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  #81  
Old 01-28-2013, 12:47 PM
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Briar Patch, communication are down. Furthermore Picard doesn't wanna home phone (he is not fu*king ET ) as the Council is behind Dougherty. He has to turn rogue which is the point of the story, that he has to abandon his career in order to stand up for Federation principles.
But, and this is valid criticism, it is of course a fake sacrifice. But then again so is Spock's in TWOK, the show has to go on.
His plan was to protect the people on the planet long enough for Enterprise to get out of the patch and radio home to the Federation. That's my point. Call the Federation and all will work out. It's a cop out.
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  #82  
Old 01-28-2013, 12:52 PM
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We will all have different preferences of what constitutes Star Trek. I'm sure we embrace them all.

Granted, I am much more of an action adventure/space battle lover, but I still love and appreciate the ideals that episodes like City on the Edge of Forever, or Inner Light, or Far Beyond the Stars espouse.

However, we also need to remember that there is no such thing as a "True Trek Fan". One fan might appreciate the things that Gene Roddenberry had in mind, another might appreciate the directions that were taken when he lost control of Trek, one might appreciate every aspect regardless of direction. No one fan or lover of the series of shows or movies is any better than another. Fans and lovers of the show always come to this particular quarrel whenever differences raise their ugly head to this point.

For the record, Star Trek 2009 is my absolute favorite Trek film out of any that came before, especially when I used to keep TOS and TNG era films distinct because of their ideological differences in eras. Quite honestly, ST 2009 is the Trek film I waited my whole life for....hopefully STID will surpass that longing.

Honesty has been asked for. Ok....here's my honesty: I truly do not believe in the "perfection of humanity" as Roddenberry does. There's always going to be evil in the hearts of men and women. There's always going to be divisiveness based on race, creed, color, gender, what not. It has been this way for thousands of years, and to expect it all to just end in a couple of centuries?...quite honestly, felgercarb. (That's classic Galactica-ese for "bulls***".) There are always going to be terrorists because Allah says this, or God says that , or Elvis says "uhhhh-huh!". Even in the best intended of ideologies, there's always going to be that one subversive asshat who will see loophole opportunities, and manipulate and seize power for himself and his/her selected few....if only to have lackeys to push around and extend his/her power. And most of the time, left unchecked, that asshat will succeed...at least, for a while.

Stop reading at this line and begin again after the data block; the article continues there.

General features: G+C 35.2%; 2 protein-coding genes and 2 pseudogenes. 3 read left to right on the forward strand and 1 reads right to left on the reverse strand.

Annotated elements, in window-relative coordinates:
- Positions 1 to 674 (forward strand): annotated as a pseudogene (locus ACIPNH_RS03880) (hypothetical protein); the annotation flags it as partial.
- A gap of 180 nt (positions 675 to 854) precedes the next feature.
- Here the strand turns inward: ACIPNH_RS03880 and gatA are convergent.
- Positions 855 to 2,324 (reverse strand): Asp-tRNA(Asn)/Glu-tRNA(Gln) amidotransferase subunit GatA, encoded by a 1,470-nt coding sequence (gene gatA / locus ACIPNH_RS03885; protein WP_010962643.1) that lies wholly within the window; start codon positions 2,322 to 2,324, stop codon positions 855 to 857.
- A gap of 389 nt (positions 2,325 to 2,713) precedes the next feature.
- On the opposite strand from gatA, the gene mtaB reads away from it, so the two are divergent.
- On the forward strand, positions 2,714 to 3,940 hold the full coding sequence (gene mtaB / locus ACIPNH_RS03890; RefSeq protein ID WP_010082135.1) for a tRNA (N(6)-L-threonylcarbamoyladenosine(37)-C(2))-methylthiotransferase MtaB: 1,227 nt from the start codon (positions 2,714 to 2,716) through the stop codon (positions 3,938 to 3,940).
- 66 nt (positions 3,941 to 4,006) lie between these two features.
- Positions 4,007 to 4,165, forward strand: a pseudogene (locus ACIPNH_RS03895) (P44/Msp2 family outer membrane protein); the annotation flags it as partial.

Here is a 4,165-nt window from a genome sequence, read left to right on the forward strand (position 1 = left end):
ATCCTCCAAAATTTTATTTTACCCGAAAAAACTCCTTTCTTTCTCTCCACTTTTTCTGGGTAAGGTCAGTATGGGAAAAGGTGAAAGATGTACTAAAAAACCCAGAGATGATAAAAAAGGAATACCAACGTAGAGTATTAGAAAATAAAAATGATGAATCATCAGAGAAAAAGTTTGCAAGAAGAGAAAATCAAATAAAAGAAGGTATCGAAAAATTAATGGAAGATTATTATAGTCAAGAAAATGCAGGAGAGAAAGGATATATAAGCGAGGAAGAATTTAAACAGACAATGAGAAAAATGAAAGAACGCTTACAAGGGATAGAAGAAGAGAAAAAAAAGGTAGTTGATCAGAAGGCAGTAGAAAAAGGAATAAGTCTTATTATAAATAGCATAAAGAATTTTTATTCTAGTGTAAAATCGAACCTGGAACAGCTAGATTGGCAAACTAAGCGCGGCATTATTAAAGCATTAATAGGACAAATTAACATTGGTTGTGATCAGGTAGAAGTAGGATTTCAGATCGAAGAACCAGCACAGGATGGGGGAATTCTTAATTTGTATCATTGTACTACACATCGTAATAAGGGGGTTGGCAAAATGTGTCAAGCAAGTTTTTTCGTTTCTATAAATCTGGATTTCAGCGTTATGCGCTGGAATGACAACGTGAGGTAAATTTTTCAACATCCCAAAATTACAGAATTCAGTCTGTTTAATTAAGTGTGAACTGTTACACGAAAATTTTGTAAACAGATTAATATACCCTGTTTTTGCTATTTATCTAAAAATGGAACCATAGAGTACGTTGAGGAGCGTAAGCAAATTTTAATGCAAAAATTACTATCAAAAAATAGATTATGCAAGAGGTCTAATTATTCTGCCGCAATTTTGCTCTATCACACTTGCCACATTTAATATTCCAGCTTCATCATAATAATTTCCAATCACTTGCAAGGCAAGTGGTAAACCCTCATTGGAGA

Yes, I am cynical. I trust very little, especially the current regime that sits in the White House. Cynicism, and questioning has kept me alive this long. (In fact, this is the oldest I have ever been.)
I think the beauty of Trek is that it shows that it is possible to life together peacefully ... even with a nationalistic Russian kid, a green-blooded hobgoblin and a drunken Scotmans.
Seriously, the galaxy is a dangerous place and even the Federation harbours psychopaths and people who wanna destroy it from the inside. So I don't think that Trek has ever been unrealistic, utopian in the literal sense of portraying a non-existing place. It merely showed its heroes fighting to improve this world or maintain it when it is threatened, be it by Romulans, Borg and megalomaniac or criminal fellow officers.
The respective stories are thus fairly conventional good vs. evil stories. They do not imply that the fight is over, that evil is annihilated or whatever.
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  #83  
Old 01-28-2013, 12:57 PM
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Again my tiresome argument about underlying ideology informing one's preferences. You want the Federation to be corrupt and cynical whereas I want it to be idealistic ... so naturally we love a story in which these traits we like appear.
I want it to resemble an actual society. I don't want it to be something that never sets a foot wrong. Never makes a mistake or never gets it principles seriously challenged. Every society has idealistic views of itself and it's leaders make grand speeches about those values, ideals and principles.

And then the day to day kicks in where reality becomes a ***** and bites your ***.

And yeah that's why I like DS9 because it tried to really put Federation principles under the turn of the screw to see what happened. Yeah, that's why I like Firefly because as Joss Whedon says himself he wantes to write a show about the people '........the Enterprise would just fly past without even noticing.........' (a paraphrase from his commentary I think on the pilot episode).

It's very easy to be an advocate for the Federations Greatest ideals as the comfortable Captain of that societies flagship glistening piece of technological achievement. But that isn't the only position from which a society can be viewed.